I know this question has come to my mind when I ponder when I last updated you here. So here I am to rectify that!
Things have been in constant flux and motion with our language sessions so I have been feeling a bit more discombobulated these past two weeks.
I am at a very different place of learning than what I was when I took this course in 2012. Then I was a new learner wanting to soak up all the language I could so that I could understand and be understood. Now, I find that while I can get my ideas and thoughts across most of the time (usually I just keep talking until the thought is communicated! Haha!) it can be pretty confusing with very poor grammar. I have been asked why I am in the class again since in the hearer’s opinion I speak as well as others who have been here longer. But as I told them, I want to speak like a “Hailans meri tru” (Eastern Highlands native woman). One of those in my language class recently told one of our national teachers that he wanted to stand behind her and speak and she have no idea he was not PNG until she looked at him. She laughed. Admirable but I have a feeling that this may be a lifetime endeavor we are embarking on here.
This time around, though I am refreshing my vocabulary, I am working more on putting sentences in correct order, fluency of sound, and using correct pronouns (which though clear in my mind somehow gets confused on its way out of my mouth!). I am transcribing (writing out in Tok Pisin) the story I have recorded until I’ve heard all the words and correctly spelled them all. While this sounds complicated, Tok Pisin is really a truly phoenetic language–sounding it out and spelling it exactly like it sounds. (Which, by the way, why is the word “phoenetic” not phoenetic?!)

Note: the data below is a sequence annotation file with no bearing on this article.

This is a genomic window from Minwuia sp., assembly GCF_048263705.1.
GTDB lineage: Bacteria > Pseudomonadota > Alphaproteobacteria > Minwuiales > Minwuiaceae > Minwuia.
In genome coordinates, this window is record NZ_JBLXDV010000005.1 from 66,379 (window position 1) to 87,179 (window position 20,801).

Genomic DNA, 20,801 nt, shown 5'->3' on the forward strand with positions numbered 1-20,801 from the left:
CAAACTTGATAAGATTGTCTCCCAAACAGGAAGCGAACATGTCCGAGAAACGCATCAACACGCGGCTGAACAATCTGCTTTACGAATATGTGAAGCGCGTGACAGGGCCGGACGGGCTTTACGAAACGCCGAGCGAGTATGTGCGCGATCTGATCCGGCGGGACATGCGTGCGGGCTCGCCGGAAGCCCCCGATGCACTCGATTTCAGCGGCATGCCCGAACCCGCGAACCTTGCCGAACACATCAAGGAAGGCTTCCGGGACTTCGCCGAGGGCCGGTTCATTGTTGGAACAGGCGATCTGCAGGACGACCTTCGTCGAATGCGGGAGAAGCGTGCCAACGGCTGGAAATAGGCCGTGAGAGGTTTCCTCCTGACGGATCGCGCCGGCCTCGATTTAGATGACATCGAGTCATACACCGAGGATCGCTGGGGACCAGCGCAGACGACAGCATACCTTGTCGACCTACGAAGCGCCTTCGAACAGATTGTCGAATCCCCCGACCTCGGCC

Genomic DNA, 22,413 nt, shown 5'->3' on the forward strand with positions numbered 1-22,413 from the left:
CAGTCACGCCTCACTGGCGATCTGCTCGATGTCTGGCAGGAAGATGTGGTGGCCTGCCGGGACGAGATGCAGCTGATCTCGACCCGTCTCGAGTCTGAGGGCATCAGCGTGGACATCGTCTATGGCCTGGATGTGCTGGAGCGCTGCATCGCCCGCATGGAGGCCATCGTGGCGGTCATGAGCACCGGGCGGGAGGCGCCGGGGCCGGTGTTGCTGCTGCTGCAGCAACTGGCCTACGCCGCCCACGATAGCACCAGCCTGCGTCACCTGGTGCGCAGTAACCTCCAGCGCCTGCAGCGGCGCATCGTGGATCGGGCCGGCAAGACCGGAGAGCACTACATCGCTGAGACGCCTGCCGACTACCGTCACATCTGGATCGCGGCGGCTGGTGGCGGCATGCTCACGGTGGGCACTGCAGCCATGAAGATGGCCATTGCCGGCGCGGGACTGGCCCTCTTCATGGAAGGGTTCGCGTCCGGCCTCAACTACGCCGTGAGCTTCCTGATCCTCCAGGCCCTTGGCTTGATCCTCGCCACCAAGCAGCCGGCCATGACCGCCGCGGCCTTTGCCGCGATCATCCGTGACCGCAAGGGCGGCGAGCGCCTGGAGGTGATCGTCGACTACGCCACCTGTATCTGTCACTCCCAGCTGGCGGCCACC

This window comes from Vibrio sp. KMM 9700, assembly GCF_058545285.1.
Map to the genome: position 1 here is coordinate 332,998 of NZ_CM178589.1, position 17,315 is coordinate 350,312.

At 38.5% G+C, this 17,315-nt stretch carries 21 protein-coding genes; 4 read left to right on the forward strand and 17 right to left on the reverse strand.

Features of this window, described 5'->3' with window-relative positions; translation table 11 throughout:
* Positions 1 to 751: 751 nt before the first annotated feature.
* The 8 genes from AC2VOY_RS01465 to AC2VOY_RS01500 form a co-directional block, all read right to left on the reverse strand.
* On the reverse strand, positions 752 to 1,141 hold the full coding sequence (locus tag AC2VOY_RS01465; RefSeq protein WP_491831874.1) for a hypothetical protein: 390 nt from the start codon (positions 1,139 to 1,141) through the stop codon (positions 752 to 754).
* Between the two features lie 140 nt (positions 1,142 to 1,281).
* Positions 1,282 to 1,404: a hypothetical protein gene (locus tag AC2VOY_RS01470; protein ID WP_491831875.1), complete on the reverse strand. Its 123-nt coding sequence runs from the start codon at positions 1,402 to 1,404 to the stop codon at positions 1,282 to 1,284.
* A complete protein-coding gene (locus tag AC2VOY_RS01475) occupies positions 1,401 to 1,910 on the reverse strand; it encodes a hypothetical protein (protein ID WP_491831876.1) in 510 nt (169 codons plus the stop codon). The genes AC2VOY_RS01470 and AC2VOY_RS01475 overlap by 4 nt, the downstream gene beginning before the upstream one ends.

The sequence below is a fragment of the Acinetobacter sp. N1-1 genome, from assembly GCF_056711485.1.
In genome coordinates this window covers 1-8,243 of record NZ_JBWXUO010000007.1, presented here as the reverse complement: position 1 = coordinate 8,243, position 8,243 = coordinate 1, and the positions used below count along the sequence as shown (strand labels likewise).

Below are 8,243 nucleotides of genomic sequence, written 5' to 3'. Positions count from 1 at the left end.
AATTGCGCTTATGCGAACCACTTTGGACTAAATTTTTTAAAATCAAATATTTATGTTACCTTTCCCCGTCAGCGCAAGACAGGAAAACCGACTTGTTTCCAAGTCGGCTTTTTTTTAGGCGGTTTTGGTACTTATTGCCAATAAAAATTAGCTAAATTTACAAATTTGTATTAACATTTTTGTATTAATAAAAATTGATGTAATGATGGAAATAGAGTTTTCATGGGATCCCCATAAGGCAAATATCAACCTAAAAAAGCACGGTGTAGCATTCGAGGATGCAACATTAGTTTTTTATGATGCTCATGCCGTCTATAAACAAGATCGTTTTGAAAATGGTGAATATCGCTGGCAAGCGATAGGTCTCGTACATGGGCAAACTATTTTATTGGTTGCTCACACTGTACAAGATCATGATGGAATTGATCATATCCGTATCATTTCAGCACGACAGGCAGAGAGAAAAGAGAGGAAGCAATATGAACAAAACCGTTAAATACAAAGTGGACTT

This learning is not only in the classroom but out and about it our neighborhood. Our neighbors are very patient in answering our questions and helping us learn. Most people are happy that you are wanting to learn to their trade language and wanting to help you succeed. Most of them are also patient in waiting for your slow “raba” (rubber) tongue to spit out a simple sentence. Then smiling and nodding and giving you the answer. I did however believe that I was wearing out the patience of a woman the other day because whenever I would pause to find the words she’d fill in the blanks…for every sentence…haha!
I have spent the majority of today transcribing and find I now have to keep going back and correcting my spelling to English so that you can read this! I guess it is sinking in!
So how do I know when I’ve learned “enough”? There is a tool created to evaluate what level we are communicating at and what we still need to work on. We are coming up on one of those tests in the next 2 weeks or so. My goal is to be high progressing in both language and culture so that I can have the language to disciple in Tok Pisin. As one of our instructors has told us, true communication takes not only the fluency of language but knowing what thoughts that talk is causing in the mind of the other. A fellow missionary recently shared an exerpt from his personal reading which challenged us to “see Jesus Christ become sovereign in every heart” we encounter throughout our day. That is the joy and desire of my heart! That every heart may see Jesus as sovereign! To this end, I will continue to plug away.